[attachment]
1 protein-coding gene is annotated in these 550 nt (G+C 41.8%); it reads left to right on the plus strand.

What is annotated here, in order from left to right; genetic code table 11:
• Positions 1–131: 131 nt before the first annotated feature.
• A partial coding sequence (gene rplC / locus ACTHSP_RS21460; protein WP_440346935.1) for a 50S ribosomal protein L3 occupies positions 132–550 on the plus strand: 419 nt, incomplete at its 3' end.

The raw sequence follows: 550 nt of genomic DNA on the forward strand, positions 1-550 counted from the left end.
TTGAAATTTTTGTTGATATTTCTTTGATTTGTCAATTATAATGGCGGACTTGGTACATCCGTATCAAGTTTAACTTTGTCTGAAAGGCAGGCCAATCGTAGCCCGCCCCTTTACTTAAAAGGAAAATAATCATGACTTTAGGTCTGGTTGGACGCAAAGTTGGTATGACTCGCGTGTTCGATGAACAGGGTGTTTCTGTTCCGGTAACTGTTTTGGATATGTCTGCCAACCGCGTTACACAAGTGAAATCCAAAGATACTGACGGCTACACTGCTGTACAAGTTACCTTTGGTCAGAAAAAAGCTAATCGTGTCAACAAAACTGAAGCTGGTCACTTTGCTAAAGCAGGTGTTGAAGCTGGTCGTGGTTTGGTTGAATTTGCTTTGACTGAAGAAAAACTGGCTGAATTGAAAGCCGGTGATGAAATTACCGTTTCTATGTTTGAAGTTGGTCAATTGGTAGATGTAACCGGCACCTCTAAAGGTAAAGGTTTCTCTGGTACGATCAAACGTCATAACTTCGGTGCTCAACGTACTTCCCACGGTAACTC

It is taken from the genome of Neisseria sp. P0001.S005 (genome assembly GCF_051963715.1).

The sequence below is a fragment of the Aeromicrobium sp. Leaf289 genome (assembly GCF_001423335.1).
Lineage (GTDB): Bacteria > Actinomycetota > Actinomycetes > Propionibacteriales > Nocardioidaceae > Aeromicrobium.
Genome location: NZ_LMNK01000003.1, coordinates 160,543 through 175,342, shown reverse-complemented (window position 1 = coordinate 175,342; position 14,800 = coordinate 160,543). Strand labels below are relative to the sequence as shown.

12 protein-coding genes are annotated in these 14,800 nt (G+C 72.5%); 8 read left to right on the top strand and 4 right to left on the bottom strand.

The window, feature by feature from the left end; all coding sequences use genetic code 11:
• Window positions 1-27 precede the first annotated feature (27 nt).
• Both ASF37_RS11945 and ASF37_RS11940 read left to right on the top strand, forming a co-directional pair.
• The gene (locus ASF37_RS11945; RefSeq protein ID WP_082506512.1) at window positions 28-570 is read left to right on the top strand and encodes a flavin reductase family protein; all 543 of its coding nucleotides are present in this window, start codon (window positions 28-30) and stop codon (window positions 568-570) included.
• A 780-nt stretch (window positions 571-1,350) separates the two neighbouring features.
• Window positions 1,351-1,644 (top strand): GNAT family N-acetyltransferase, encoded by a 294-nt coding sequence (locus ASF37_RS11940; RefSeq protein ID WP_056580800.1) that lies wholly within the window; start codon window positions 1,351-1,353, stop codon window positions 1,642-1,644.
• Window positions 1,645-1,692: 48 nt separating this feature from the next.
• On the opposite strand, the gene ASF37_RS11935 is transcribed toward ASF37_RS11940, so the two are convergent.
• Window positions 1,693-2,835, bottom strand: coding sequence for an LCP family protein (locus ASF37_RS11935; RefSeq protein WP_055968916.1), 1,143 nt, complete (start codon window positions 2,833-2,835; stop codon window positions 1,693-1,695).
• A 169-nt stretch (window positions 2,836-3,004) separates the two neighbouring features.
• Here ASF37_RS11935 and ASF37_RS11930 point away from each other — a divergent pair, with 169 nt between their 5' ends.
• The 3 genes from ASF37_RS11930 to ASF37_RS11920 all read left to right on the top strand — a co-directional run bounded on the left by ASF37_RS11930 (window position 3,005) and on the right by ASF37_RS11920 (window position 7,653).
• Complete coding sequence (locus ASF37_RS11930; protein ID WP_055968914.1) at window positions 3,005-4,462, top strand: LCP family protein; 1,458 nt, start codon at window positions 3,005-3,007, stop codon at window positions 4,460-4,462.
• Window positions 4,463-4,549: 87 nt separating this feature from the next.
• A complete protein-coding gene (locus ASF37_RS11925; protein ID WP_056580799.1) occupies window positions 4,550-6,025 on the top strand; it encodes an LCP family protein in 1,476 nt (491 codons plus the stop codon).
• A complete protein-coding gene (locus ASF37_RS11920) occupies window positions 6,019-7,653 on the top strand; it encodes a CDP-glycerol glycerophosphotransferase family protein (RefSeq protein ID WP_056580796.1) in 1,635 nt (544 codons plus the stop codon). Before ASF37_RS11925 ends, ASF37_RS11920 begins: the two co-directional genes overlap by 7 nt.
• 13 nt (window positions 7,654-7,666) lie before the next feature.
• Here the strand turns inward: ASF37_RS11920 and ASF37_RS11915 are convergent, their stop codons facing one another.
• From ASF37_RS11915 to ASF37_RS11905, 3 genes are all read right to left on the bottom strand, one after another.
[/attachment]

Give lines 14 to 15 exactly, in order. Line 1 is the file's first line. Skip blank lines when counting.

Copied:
• Both ASF37_RS11945 and ASF37_RS11940 read left to right on the top strand, forming a co-directional pair.
• The gene (locus ASF37_RS11945; RefSeq protein ID WP_082506512.1) at window positions 28-570 is read left to right on the top strand and encodes a flavin reductase family protein; all 543 of its coding nucleotides are present in this window, start codon (window positions 28-30) and stop codon (window positions 568-570) included.